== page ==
The port-city symbiosis

Making insights actionable

Urban symbiosis

At an ‘urban’ scale, a port-city relationship can emerge, attracting vast volumes of resources that the city considers to be waste.  This scale of port activity is referred to as ‘urban symbiosis’. A large portion of urban related material flows by weight and volume comes from the construction sector but can also be related to large urban waste streams such as metals, plastics, organic matter, clothing and electronics. Ports can provide vital distribution services in and out, while also being the first point for treating, processing or transforming the material.  Likewise, due to the large surface areas covered by the port, they can provide some forms of energy production.

The Port of Brussels, for example, processes a large amount of its construction materials in and out of the city through the inner-city port. Within an inner-city dock, there are numerous activities clustered around the canal that depend on water-based logistics. Stevens, a metal processing company, stores and conducts preliminary sorting of materials that are sourced from the construction sector and are exploring the treatment of IT waste. M-Pro is a supplier of construction material. There are also three cement factories which are vital for the inner-city construction sector.

The strength of symbiosis operating at this scale is when production, treatment and distribution of goods and resources can be connected with other kinds of ‘service’ activities such as researching, prototyping and selling goods and resources. The urban scale is also one where a sufficiently large pool of circular activities can converge with governance, policy and finance. This helps to address complex multi-actor challenges.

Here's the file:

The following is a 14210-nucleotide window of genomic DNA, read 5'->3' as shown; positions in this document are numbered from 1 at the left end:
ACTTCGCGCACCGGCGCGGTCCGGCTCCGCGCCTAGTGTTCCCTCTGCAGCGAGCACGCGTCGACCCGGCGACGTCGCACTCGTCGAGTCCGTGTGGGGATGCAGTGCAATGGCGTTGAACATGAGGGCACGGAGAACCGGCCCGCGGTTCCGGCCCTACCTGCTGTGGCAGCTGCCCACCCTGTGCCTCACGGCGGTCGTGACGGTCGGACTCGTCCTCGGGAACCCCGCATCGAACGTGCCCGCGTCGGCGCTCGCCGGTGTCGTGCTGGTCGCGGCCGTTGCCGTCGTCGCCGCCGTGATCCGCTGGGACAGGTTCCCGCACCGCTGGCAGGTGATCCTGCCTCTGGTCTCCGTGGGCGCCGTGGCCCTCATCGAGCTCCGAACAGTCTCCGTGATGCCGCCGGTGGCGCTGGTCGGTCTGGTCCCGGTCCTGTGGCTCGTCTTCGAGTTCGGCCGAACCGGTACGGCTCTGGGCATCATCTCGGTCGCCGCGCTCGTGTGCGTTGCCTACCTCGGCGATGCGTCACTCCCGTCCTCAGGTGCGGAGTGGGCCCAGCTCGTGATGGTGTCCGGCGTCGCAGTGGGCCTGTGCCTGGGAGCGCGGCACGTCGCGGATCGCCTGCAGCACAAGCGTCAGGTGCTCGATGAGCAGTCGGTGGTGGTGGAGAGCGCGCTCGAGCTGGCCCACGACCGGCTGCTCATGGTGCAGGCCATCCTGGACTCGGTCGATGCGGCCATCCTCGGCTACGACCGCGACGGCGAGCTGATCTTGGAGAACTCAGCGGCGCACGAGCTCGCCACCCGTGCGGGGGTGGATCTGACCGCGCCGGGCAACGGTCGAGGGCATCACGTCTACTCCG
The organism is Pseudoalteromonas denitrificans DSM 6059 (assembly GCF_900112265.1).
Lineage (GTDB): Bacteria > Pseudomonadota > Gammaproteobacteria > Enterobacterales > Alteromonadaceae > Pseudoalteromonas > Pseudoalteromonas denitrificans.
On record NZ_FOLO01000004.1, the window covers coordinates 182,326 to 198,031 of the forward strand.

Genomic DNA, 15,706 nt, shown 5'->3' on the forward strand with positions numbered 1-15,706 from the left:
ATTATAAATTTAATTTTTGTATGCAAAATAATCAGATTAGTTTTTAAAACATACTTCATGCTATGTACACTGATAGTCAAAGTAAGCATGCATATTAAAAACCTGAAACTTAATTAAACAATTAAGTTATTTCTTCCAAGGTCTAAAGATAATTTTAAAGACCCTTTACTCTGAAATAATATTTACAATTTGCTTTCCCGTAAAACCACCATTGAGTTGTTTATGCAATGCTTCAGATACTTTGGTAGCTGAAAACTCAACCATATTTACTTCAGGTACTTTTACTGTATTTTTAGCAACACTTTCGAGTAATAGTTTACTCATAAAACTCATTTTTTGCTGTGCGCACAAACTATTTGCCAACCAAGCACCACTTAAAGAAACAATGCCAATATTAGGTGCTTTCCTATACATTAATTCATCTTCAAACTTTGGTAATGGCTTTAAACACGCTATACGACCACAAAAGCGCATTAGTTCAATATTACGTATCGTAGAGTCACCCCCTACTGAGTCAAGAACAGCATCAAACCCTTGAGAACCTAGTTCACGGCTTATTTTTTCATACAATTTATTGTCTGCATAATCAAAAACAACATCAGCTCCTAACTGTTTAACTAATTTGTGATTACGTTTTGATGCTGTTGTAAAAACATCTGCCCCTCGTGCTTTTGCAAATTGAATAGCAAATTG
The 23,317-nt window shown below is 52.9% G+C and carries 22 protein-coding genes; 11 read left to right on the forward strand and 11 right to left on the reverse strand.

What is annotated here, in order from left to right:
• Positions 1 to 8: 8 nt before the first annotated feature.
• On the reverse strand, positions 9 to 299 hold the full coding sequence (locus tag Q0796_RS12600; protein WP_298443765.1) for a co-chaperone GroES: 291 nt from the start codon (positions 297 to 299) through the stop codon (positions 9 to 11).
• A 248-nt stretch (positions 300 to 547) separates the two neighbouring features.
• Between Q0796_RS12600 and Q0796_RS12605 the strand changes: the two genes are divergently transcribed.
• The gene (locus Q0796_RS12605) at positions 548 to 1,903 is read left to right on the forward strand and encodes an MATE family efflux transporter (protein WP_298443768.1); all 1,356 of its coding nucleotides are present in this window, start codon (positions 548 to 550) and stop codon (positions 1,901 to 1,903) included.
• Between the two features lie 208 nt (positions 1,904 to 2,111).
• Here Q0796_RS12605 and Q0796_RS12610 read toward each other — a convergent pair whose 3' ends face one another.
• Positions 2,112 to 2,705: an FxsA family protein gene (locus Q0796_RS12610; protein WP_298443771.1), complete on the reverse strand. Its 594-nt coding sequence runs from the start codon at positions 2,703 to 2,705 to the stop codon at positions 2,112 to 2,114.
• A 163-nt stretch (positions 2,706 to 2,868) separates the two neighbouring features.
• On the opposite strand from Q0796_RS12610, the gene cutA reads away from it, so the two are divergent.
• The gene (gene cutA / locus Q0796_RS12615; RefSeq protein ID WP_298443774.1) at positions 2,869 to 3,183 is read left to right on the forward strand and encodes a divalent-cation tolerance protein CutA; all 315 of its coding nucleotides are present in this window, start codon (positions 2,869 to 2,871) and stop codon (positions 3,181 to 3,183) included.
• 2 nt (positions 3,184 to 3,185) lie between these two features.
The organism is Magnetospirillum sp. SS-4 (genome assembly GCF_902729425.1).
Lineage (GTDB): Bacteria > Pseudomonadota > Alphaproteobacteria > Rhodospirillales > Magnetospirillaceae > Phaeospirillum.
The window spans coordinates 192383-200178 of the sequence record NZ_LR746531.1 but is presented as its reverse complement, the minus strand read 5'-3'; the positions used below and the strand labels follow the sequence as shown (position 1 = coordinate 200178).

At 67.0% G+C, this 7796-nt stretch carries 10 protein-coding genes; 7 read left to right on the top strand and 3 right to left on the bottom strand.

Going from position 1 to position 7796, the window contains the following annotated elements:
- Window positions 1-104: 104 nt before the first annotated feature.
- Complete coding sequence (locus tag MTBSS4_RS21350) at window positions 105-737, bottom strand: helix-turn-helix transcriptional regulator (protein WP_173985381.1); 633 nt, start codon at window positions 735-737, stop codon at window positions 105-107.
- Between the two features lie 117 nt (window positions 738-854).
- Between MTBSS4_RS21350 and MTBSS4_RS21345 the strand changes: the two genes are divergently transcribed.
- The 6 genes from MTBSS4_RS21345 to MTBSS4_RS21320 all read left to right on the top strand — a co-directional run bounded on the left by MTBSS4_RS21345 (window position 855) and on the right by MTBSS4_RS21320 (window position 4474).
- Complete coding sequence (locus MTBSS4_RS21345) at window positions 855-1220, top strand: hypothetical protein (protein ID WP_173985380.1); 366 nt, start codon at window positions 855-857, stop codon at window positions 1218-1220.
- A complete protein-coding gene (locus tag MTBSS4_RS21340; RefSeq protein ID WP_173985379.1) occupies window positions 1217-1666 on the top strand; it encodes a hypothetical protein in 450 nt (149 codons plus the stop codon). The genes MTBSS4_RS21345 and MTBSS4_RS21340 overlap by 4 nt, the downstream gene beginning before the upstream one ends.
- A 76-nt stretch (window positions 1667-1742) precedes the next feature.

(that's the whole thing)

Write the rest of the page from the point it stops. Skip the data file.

Urban symbiosis has its limits

Urban Symbiosis comes with numerous challenges associated with urban areas. This includes limited space, expensive land, conflict with other activities (such as with residents) and the real estate can face gentrification. The Port of Amsterdam is a prime example, where the city’s large demand for housing is looking at appropriating land currently used by the port.

Urban symbiosis may also be heavily limited due to the need for large and centralised infrastructure to treat, recycle or repurpose the bulk of resources transported in and out of cities. For example, metal, which is a common waste stream for cities, may only be treated in large and centralised facilities far beyond where the waste is generated.

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